INDIANAPOLIS—Indiana's Danny Granger is ready to return to the lineup. Houston's Jeremy Lin is not.

As the Pacers' former All-Star prepared to make his season debut Friday against Houston, Rockets coach Kevin McHale said Lin would miss his third straight game with back spasms.

Here, though, the focus continues to center Granger, a popular player and former All-Star who has been hobbled by injuries for nearly 15 months. Granger played in only five games last season because of a left knee injury and hasn't played at all this season because of a strained left calf.

The circumstances, and Indiana's fast start, allowed coach Frank Vogel to play it extra safe—urging Granger to wait until the pain was completely gone before returning to practice—and now Vogel plans to take a similarly cautious approach as Granger works his way into game shape.

"He'll probably play 15 to 20 minutes tonight, getting the backup wing minutes behind Lance (Stephenson) and Paul (George)," Vogel said. "I think there's going to be an adjustment period, that's the only way you can evaluate him. I think some nights, we'll see him play at an All-Star level and some nights, he's going to be off. Hopefully, we'll see more nights toward the All-Star level."

Getting Granger back could be a boon for the Pacers.

At 20-5, they still went into Friday's game with the best record in the Eastern Conference, a commanding eight-game lead in the Central Division, leading the NBA in scoring defense and defensive field goal percentage and with one of the most physical front lines in basketball.

What they've been looking for is little more scoring punch—something a healthy Granger could provide.

Before the injury-plagued 2012-13 season, Granger led the Pacers in scoring for five consecutive seasons. And while nobody expects Granger to compete at that level right away, if he gets anywhere close this season, the Pacers could finally have their last link to this season's big mission—getting home-court advantage in the East and dethroning two-time defending NBA champ Miami.

Granger has acknowledged his goal is to be back to his old self in time for the playoffs.

"I think he understands that when you miss an entire season and you get injured early the next season, that the most important thing is to be ready for the playoffs," Vogel said.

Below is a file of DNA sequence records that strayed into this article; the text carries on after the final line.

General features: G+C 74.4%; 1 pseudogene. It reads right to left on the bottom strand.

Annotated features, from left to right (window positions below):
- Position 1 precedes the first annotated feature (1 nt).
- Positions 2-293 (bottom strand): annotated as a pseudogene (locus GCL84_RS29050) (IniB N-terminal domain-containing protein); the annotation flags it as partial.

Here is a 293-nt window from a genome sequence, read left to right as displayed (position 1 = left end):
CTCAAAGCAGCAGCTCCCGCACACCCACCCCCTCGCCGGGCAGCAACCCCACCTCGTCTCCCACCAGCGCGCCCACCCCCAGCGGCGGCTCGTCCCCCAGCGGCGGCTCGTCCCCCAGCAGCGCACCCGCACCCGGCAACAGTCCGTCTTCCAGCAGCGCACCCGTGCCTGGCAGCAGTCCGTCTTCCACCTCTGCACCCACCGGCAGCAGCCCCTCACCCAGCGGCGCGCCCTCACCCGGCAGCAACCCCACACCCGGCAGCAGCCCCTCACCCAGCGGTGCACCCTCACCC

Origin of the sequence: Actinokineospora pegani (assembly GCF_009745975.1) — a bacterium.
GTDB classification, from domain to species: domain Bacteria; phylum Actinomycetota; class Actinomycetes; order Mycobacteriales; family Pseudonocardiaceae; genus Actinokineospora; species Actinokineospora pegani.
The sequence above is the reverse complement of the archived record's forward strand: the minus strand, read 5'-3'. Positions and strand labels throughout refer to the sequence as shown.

The bigger question may be where exactly Granger fits into this lineup.

While he sat out, Pacers developed a completely different identity with George, one of the NBA's best young players, and center Roy Hibbert, a former All-Star, taking charge. Plus, Stephenson has developed into a solid starter in the spot that used to be occupied by Granger.

This is their team now, and Vogel insists Granger will be a good fit because he's a team-first guy—even if that means taking a little time to get things clicking.

"They looked really good without him, too," McHale said. "Fitting someone in is always interesting because Paul's got a flow going, Stephenson's got a flow going, so there's always a learning curve when you add new players to the mix."

Perhaps McHale hopes an out-of-sync Indiana lineup will help the Rockets (17-9) end their three-game losing streak in the Indiana series.

While he did not say how much more time Lin might miss with the back injury, the 6-foot-3 guard who became a New York sensation two years ago has been banged up all season. He missed six games with a bruised right knee and will now is sitting out his third game with the back injury.

Houston also will player without center Omar Asik, who McHale said did not make the trip. Asik has been considered a prime trade target since the Rockets signed Dwight Howard during the offseason.